- Buffy learns that Scott Hope, a boyfriend she had briefly in season three, came out as being gay in college. This may have been a nod to the fact that the actor who played Hope, Fab Filippo, had gone onto have a major role in the Showtime television series Queer as Folk as an openly gay gifted violinist at a private University. It also explains why he dumps Buffy in season 3, presumably before they get to the physical stage of their relationship.
- The shooting script establishes that Dawn's been learning magic from Willow. Over the course of the season Dawn displays many skills gotten from other characters: fighting skills from Buffy, a little magic from Willow and some Sumerian from presumably Giles shown in "Get It Done".
- This episode further establishes the season's "Big Bad", whose shape-shifting ability was displayed in the season premiere, "Lessons", and, previously, in Season Three's "Amends".
- Dawn accidentally gets pizza sauce on one of Buffy's shirts in this episode, shrugging and saying, "She'll think it's blood." In "First Date", Anya scrubs at the stain and says that she thinks it's pizza sauce and not blood.
- Cassie, supposedly speaking for Tara, reminds Willow that she is "strong like an Amazon", referencing a conversation that Willow and Tara have in "The Body". She also reminds Willow of the time when Tara sang to her on the bridge ("Under Your Spell") in "Once More, with Feeling".
- The First appears as Warren Mears, who was killed in "Villains". It is revealed in the canonical comic storyline "The Long Way Home" that Warren was saved from death by Amy Madison. On the letters page of Buffy Season Eight #6, Whedon responds to the question of how the First could have impersonated Warren if he'd never died, by saying, "He was legally dead for like a second. Amy didn't tell him 'cause she didn't want to upset him. I forgot, okay?!"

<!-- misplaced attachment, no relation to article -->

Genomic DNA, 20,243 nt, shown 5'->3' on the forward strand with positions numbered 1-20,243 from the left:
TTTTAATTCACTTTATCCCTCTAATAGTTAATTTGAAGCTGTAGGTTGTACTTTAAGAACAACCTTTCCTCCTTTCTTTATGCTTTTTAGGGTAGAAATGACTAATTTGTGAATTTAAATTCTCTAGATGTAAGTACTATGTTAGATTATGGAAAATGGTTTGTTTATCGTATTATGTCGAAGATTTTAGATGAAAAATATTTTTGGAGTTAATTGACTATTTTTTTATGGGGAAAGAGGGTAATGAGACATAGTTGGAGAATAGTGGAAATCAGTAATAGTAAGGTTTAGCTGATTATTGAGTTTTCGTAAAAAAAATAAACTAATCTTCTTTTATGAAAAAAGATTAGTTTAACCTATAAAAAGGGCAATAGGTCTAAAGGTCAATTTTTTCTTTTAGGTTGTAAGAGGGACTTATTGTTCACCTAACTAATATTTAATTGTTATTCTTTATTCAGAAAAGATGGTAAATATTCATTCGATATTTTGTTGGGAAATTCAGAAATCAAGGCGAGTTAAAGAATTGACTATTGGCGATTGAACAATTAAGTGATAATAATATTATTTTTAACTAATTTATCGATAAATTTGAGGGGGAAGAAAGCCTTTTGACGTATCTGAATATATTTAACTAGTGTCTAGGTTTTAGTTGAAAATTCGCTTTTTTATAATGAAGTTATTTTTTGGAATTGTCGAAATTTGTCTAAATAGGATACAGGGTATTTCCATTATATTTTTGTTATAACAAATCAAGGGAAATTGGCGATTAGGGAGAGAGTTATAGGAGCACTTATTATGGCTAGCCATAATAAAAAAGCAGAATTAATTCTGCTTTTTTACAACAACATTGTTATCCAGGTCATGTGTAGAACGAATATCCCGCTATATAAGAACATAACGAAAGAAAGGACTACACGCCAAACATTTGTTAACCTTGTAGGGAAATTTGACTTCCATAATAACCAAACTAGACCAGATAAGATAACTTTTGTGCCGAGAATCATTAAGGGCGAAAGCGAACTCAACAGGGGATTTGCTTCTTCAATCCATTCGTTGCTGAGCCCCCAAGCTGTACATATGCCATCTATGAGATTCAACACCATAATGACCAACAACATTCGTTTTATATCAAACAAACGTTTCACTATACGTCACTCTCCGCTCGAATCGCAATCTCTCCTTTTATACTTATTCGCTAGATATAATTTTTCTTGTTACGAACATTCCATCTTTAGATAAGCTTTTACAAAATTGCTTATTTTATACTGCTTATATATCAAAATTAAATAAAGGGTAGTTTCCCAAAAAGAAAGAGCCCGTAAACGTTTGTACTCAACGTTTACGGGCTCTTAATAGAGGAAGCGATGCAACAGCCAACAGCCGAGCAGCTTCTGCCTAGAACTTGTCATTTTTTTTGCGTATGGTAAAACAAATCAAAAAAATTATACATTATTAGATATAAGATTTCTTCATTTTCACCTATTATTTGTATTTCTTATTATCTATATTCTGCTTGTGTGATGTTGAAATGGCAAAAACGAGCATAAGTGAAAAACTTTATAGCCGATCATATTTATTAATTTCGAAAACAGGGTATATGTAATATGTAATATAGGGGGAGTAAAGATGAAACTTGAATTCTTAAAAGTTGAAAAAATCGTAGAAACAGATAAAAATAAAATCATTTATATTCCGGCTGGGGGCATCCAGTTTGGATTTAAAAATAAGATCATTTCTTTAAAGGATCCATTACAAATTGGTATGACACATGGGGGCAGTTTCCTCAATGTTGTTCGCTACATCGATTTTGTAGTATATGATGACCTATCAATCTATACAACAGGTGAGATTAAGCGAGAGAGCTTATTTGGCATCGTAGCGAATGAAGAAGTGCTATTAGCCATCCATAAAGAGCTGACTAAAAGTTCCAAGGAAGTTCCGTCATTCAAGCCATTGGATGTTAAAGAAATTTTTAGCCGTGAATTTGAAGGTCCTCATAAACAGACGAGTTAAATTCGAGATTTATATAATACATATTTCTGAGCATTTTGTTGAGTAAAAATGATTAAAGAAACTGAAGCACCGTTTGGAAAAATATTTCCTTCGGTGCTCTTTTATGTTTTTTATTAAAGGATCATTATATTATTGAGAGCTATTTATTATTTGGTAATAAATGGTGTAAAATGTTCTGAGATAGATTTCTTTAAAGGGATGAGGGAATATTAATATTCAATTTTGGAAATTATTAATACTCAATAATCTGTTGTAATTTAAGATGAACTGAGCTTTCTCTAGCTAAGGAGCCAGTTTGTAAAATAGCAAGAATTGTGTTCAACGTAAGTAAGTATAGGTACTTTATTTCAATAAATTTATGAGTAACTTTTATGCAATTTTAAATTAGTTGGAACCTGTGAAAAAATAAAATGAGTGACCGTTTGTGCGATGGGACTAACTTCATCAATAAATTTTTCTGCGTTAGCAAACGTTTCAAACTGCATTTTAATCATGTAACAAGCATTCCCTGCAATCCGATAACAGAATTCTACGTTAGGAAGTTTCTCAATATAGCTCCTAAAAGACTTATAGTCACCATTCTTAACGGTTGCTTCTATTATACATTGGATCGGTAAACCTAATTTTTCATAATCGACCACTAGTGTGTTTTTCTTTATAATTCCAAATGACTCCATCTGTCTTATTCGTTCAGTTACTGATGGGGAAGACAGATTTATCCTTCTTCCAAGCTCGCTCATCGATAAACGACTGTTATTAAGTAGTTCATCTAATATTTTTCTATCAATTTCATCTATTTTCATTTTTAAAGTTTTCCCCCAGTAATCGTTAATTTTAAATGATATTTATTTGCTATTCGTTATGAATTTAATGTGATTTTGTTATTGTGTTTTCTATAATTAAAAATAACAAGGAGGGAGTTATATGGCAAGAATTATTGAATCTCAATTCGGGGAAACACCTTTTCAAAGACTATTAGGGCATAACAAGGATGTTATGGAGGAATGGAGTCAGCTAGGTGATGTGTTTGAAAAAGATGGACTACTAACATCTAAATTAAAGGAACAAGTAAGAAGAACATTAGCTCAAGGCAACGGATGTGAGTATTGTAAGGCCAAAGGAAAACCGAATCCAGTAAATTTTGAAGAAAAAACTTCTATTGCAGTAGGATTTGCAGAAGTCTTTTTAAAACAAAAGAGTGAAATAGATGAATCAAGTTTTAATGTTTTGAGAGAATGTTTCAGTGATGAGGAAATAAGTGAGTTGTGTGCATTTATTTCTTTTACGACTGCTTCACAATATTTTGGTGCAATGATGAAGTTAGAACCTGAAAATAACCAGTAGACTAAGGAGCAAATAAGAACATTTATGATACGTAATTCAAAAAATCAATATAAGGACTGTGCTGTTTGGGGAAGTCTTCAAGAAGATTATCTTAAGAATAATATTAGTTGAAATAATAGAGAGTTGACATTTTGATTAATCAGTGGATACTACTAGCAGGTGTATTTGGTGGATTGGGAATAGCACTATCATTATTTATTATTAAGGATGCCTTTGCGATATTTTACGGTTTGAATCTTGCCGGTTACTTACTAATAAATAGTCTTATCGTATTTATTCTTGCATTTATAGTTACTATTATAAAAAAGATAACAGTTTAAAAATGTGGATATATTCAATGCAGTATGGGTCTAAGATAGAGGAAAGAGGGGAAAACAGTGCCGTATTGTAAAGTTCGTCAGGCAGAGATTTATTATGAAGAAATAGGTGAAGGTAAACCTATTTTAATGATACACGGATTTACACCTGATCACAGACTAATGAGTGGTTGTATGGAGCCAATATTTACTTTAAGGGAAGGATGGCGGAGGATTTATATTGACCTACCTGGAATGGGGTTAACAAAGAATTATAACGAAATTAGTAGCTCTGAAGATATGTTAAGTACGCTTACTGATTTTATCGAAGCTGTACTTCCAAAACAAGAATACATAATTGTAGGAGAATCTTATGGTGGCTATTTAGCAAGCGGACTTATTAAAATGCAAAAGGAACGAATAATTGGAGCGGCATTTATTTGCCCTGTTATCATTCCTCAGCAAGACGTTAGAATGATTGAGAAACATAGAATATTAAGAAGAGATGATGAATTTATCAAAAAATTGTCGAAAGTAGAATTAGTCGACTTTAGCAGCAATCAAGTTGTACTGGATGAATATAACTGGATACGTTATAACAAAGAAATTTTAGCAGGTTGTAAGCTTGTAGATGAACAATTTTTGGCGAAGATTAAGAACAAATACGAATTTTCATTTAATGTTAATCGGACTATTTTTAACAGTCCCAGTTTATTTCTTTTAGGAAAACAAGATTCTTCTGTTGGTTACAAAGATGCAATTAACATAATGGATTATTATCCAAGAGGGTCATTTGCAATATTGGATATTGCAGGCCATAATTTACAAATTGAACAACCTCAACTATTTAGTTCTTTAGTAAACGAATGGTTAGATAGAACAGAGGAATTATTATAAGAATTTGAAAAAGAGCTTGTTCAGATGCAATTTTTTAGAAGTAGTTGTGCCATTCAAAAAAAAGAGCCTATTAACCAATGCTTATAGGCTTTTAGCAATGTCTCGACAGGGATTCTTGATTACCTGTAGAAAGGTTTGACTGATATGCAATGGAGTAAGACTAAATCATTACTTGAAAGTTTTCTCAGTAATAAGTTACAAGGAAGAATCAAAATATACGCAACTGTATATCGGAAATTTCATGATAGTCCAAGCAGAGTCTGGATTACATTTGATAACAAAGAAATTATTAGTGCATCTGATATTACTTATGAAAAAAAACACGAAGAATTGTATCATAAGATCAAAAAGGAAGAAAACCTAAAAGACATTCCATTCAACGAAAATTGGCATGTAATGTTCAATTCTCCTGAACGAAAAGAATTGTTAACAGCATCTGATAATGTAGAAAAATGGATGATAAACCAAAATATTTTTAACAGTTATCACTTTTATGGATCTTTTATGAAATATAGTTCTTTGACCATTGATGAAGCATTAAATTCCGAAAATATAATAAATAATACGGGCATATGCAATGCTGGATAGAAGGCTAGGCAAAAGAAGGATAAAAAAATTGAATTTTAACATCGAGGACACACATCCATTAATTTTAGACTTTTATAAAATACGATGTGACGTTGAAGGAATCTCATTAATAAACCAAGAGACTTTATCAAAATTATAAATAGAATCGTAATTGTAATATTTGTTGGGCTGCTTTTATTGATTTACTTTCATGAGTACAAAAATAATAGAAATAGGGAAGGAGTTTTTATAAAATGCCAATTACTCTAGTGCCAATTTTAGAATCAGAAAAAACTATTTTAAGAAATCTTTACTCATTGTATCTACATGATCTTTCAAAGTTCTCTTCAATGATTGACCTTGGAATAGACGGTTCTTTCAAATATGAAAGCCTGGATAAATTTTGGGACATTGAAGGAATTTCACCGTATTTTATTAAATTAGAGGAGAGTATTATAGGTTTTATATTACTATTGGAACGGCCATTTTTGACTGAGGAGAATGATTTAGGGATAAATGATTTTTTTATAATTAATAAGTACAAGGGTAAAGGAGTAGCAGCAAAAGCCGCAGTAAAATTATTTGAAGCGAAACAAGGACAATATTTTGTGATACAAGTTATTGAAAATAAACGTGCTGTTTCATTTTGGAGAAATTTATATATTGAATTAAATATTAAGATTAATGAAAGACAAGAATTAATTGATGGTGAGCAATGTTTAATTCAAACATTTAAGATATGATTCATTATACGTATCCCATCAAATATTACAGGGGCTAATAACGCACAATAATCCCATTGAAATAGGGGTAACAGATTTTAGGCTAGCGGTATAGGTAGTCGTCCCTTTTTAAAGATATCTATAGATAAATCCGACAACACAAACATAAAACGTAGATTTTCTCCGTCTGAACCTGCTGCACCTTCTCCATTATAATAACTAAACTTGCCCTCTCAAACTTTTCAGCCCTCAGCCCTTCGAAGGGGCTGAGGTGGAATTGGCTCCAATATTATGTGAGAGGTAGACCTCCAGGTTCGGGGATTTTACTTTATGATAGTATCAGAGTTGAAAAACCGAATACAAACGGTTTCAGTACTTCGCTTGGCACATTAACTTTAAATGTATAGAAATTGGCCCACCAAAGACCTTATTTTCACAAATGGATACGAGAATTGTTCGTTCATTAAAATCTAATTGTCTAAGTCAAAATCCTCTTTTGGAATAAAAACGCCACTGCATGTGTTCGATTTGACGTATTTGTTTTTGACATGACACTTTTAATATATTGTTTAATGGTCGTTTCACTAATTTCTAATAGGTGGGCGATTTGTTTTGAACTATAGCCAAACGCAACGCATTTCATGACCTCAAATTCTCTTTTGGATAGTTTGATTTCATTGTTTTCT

- It is revealed that Dawn likes anchovies on her pizza and mariarchi music, explaining why the radio is set to it in 'Quelled'.
- Holden Webster, dusted by Buffy
- Jonathan Levinson, sacrificed by Andrew with a knife
- Unidentified blond woman, drained by Spike
Behind the Scenes
- What makes this episode extremely unusual is none of the major characters (Buffy, Dawn, Willow, Spike) interact with each other.
- Each of the episode's five storylines puts emphasis on a different aspect of the show: Buffy's conversations with Holden utilize the show's often off-color humor; Dawn trying to communicate with Joyce emphasizes the frightening and supernatural/horror elements of the show; Willow's conversation with Cassie consists entirely of well-crafted dialogue and drama, Andrew and Jonathan's storyline focuses on the suspenseful nature of the show, and Spike is shown entirely in brief, sporadic shots without dialogue.
- Nicholas Brendon and Emma Caulfield don't appear in this episode. This is Brendon's only non-appearance in the series. James Marsters as Spike does appear, but does not speak.
- Amber Benson was initially going to appear as Tara, taunting Willow instead of Cassie, but she turned it down on the grounds that she thought having Tara as a villain would ruin her character. According to the writers in the commentary for this episode on the DVD, Amber Benson simply wasn't available.
- With this episode, Kristine Sutherland becomes the only actor to appear as a guest star in all seven seasons.
- Other storylines considered were for Jesse McNally to converse with Xander and for Halfrek to haunt Anya. According to Drew Goddard on the "Selfless" DVD commentary, Kali Rocha was unavailable.
- In addition to the two credited writers, show runners Joss Whedon and Marti Noxon also made significant contributions to the script of this episode. Each of the four plot strands were written by a different writer: Whedon wrote the Buffy-Holden scenes, Noxon wrote the Willow-Cassie scenes, Espenson wrote the Dawn scenes, and Goddard wrote the Geek Trio scenes.
- On the DVD commentary for the show, Jane Espenson revealed that the image of Joyce was actually The First. In the original draft of the script, Dawn was going to try to raise her mother. When Joyce appeared, she was to say "They said I couldn't bring someone back." To which The First/Joyce would reply: "Maybe I'm the First."
- This is the only episode with a specific date and time given at the beginning of the episode - November 12, 2002; 8.01pm. This is the same date and time as the original air date of the episode.